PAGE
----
Most individuals who have spina bifida have a normal life span although they often have physical disabilities and health problems. Having said this, people who have severe types of the disorder, particularly those with open spinal openings not covered by skin, have an increased risk of infection and accordingly have a reduced life span.
A Answers (2)
Amy Colgan-Niemeyer, NASM Elite Trainer, Fitness, answered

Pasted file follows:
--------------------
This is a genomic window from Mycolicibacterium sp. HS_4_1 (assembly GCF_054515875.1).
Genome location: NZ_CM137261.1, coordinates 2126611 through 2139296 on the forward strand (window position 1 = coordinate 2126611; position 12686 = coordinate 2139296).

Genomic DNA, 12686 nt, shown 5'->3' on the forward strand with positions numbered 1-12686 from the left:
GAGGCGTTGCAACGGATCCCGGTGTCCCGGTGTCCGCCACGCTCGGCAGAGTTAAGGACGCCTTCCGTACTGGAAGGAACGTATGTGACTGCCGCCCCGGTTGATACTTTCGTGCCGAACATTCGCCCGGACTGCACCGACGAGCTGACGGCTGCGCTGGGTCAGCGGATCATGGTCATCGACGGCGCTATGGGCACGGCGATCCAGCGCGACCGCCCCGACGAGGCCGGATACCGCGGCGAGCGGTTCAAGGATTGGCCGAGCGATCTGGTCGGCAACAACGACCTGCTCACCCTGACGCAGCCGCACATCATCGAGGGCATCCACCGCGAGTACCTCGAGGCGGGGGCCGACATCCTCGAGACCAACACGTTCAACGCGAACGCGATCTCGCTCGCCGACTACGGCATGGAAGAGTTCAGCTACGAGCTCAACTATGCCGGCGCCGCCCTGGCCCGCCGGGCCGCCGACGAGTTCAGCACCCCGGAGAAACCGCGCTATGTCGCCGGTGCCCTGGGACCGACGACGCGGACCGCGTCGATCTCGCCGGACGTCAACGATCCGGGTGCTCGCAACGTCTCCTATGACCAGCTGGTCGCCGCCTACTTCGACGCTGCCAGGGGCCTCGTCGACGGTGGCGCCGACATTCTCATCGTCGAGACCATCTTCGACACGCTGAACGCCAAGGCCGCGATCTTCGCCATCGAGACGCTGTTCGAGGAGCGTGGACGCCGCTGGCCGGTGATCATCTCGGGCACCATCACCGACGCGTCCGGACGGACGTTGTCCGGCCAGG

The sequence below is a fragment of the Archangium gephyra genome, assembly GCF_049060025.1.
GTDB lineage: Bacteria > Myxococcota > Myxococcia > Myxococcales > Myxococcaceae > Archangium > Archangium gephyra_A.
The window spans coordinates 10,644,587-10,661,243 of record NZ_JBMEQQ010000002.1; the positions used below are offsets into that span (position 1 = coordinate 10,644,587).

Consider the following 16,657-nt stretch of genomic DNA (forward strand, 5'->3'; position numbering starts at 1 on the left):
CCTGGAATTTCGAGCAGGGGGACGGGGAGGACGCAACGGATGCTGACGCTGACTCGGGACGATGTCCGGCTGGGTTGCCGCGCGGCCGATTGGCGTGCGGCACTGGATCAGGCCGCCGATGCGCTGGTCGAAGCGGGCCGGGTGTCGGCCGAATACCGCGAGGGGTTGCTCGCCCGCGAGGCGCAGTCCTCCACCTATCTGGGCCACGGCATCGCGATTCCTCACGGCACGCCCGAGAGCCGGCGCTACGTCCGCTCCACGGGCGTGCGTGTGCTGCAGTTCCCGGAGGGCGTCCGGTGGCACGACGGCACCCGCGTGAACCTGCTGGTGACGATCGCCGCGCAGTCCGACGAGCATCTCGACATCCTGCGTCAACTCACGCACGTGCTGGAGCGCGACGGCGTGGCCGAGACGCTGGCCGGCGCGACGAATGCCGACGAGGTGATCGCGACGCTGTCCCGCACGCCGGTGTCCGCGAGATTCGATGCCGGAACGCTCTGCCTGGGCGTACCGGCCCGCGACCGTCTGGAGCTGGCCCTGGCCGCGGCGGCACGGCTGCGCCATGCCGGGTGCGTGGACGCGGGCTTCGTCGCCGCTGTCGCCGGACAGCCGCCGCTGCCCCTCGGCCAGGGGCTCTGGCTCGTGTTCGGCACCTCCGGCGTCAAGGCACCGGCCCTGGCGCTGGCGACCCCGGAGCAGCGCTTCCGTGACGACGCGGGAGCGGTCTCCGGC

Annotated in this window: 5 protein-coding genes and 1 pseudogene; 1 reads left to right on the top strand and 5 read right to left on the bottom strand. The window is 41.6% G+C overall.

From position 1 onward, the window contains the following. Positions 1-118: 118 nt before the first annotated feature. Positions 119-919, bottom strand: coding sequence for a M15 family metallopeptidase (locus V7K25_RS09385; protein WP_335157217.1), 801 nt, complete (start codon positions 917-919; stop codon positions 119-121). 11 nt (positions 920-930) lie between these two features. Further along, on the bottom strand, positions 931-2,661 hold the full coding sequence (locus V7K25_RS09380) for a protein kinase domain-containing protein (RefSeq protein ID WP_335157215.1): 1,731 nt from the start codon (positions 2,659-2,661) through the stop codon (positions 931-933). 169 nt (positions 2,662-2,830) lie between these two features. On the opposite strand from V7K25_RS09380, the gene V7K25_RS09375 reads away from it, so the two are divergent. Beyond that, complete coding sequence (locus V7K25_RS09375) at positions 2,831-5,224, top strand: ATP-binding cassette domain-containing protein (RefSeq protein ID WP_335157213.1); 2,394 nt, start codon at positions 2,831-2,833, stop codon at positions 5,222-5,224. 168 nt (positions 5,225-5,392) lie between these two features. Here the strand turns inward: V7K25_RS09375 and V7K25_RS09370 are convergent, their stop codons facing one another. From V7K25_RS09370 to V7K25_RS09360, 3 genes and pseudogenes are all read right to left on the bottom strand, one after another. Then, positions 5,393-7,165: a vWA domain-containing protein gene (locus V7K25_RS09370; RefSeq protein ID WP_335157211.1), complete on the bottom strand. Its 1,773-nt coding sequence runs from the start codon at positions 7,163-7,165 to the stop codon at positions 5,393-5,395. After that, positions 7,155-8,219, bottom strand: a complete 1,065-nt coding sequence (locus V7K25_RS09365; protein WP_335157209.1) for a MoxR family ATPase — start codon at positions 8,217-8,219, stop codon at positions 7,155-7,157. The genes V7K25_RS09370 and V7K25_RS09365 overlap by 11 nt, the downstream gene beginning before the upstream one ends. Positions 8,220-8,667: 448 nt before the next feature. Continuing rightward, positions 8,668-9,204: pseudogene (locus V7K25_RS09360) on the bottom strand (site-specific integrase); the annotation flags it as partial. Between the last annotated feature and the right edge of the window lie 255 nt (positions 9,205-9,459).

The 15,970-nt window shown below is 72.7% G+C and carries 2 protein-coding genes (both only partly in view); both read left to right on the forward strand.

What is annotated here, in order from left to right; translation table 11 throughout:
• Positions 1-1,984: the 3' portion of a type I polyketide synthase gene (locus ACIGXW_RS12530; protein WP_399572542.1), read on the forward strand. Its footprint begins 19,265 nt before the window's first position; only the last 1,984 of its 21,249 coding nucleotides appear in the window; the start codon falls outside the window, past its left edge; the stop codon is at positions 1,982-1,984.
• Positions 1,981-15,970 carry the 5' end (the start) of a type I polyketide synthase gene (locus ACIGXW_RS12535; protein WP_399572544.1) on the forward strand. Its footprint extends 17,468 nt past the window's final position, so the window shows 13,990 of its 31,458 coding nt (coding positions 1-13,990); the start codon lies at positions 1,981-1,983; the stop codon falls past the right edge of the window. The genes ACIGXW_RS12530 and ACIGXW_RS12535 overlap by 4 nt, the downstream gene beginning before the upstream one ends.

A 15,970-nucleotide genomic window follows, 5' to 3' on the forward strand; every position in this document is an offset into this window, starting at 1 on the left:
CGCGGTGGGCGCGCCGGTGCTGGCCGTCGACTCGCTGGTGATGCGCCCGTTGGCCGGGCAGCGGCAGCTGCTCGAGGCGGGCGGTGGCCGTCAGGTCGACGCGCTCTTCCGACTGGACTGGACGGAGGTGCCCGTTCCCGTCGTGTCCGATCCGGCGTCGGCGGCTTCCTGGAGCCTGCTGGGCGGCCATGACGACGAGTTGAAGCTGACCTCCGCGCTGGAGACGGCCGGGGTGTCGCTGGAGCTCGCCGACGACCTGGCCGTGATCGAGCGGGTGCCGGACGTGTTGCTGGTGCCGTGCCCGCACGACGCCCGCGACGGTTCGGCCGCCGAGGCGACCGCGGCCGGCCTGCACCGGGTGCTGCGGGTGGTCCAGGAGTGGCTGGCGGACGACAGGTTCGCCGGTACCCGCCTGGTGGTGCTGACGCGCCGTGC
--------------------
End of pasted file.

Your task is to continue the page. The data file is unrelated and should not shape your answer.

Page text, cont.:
I was born with spina bifida and can tell you, at 47 I'm in the best shape of my life. The severity of spina bifida, a neuromuscular disorder, depends on the location of the lesion on the back. The higher the lesion, the higher the risk of effects. My lesion was down low. I still have been confronted with significant health issues over the years. But I can walk unaided, and have since I was about 16 years old. Before that, I used leg braces, a wheel chair, crutches and other assistive devices. Every case of spina bifida is different. Even two people with the same level can experience different health issues. Those born with spina bifida can expect to have a regular lifespan, but in severe cases death can occur. I was lucky. My family has been supportive, the medical professionals I've encountered have been skilled and compassionate, and I've had some very good friends who have made a world of difference in my life. Spina bifida doesn't have to be a death sentence. It doesn't have to limit you. Seek out quality care and surround yourself with positive, nurturing, active people who will help you live and thrive with spina bifida.